Who needs drugs and pesticides…just drink the water

Apparently there is no need to worry about the high cost of pharmaceuticals and pesticides as our waterways are full of them and free by the glass full.  In just a matter of days multiple reports have been released describing the poor quality of our waters and identifying yet another threat to the long-term sustainability of endangered species and our fisheries.

On the eve of  Earth Day, the National Marine Fisheries Service has found commonly used agricultural pesticides are endangering Pacific salmon and steelhead populations.  According to the Associated Press, “Researchers have found that even extremely diluted concentrations of drugs harm fish, frogs and other aquatic species. Also, researchers report that human cells fail to grow normally in the laboratory when exposed to trace concentrations of certain drugs.”

And that’s not all as the AP is also reporting, ” U.S. manufacturers, including major drugmakers, have legally released at least 271 million pounds of pharmaceuticals into waterways that often provide drinking water.”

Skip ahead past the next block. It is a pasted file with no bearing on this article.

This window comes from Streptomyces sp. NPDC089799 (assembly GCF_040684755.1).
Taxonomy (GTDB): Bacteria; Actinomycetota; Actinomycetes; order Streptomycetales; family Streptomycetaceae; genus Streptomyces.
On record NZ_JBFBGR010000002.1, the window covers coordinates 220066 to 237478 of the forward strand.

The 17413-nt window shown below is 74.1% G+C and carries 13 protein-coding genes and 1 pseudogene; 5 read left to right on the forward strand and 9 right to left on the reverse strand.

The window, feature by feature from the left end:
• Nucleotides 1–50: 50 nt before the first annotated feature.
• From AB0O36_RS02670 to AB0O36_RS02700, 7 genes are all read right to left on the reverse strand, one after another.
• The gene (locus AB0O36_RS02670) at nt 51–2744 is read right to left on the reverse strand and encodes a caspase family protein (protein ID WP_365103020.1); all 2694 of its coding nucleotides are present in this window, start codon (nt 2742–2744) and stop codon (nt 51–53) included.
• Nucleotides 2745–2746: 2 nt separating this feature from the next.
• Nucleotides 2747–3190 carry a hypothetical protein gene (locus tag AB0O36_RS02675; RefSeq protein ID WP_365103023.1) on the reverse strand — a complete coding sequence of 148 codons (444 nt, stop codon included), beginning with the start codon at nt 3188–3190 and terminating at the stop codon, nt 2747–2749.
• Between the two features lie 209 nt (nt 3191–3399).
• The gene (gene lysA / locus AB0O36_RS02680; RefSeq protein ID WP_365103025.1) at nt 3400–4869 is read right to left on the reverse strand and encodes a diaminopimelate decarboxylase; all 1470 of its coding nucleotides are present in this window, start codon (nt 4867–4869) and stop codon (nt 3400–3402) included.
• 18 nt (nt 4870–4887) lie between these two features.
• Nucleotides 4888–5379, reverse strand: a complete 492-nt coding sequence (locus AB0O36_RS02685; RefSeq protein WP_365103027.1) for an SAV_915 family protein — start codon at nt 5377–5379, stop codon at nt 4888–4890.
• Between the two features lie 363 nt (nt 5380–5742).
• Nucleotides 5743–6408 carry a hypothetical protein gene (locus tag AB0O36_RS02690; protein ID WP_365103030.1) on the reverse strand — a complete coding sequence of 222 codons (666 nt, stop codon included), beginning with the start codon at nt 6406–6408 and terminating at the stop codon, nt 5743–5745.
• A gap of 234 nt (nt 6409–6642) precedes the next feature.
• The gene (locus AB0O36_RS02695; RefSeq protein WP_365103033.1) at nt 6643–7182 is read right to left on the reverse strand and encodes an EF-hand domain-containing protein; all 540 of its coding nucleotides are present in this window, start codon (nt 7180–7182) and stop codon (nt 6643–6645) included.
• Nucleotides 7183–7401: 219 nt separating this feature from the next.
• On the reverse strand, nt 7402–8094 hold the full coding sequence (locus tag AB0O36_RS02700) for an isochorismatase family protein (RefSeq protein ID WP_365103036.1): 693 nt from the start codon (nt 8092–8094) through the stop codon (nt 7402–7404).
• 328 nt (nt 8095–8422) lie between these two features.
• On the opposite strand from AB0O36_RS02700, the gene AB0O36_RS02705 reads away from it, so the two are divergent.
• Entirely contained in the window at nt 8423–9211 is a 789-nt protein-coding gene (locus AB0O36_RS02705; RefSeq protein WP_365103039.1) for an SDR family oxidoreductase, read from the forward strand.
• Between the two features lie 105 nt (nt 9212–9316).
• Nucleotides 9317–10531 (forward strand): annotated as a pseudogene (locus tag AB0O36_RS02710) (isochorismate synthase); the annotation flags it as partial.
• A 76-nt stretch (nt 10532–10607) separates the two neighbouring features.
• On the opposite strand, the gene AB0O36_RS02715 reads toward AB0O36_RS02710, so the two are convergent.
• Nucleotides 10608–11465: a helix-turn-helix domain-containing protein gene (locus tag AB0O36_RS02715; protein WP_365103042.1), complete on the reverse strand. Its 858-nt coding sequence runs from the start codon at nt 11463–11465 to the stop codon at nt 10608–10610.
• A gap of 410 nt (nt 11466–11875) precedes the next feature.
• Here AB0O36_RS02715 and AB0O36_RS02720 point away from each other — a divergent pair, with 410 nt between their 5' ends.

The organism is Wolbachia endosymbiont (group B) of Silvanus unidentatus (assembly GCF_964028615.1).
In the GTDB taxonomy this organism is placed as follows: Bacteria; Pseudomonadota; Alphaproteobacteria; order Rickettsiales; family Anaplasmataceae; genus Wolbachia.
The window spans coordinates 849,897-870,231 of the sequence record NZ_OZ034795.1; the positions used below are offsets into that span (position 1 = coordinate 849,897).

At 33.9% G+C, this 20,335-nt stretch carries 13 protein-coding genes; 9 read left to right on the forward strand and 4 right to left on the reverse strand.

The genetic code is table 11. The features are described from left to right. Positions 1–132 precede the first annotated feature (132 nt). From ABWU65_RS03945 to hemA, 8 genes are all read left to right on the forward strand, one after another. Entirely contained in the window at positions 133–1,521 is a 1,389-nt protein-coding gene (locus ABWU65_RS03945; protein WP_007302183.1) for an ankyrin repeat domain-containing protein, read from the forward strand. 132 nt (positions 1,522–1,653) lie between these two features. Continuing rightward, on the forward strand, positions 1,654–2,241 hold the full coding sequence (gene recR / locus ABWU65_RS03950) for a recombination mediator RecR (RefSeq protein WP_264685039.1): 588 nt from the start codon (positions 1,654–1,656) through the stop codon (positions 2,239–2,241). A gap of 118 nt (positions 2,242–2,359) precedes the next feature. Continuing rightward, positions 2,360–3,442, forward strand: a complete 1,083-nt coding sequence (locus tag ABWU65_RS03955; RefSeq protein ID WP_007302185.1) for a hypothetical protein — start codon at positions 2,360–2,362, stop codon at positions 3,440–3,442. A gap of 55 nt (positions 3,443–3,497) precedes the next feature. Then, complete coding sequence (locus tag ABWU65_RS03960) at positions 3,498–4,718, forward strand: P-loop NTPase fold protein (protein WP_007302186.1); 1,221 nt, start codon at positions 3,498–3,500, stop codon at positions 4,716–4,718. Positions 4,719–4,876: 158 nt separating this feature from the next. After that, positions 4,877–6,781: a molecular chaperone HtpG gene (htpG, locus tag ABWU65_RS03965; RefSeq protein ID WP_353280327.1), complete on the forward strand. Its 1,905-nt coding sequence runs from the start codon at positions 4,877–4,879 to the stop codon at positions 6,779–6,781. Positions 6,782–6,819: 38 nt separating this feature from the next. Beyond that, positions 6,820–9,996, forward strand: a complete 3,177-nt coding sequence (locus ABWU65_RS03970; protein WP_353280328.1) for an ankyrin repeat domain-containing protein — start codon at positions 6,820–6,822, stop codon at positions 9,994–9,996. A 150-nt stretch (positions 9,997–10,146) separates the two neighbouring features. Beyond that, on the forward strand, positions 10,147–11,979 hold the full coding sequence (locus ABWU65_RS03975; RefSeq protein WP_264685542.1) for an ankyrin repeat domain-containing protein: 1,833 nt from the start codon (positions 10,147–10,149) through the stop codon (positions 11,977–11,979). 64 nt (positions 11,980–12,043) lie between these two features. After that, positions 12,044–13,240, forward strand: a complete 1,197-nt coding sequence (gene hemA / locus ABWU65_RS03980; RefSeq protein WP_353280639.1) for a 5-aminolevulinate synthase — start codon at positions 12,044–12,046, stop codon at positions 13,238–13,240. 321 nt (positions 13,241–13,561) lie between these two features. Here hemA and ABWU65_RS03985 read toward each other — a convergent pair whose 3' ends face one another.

If only I was done with contaminated water as a Washington Post article from last week described the EPA is getting onto the ‘pesticide in our water bandwagon’ by ordering manufactures to test 67 chemical components for endocrine disruptive properties.

“Researchers have raised concerns that chemicals released into the environment are interfering with animals’ hormone systems, citing problems such as male fish in the Potomac River that are growing eggs. The chemicals, known as endocrine disruptors, may interfere with the hormones that humans and animals produce or secrete.”

 

EPA to test effects of chemicals in pesticides

US biologists say 3 pesticides harm salmon

Tons of released drugs taint US water

About The Author

Scott serves as Director of Development & Communications for Audubon Canyon Ranch (focusing on preservation, education and conservation science) and has almost fifteen years of experience spanning for-profit and nonprofit sectors in biotech, wildlife conservation and management, communications, and philanthropy. In addition to a strong track record in organizational growth and leadership, he is the founder of Urban Bird Foundation and Burrowing Owl Conservation Network, and presided over ECHO Fund, a coastal protection and restoration organization, as President for four years. Scott holds an M.A. in Environmental Studies with a concentration in Sustainable Development and Policy, degrees in Micro & Molecular Biology and Environmental Sciences, and has complemented his studies with a Master's certificate in Environmental Resource Management.

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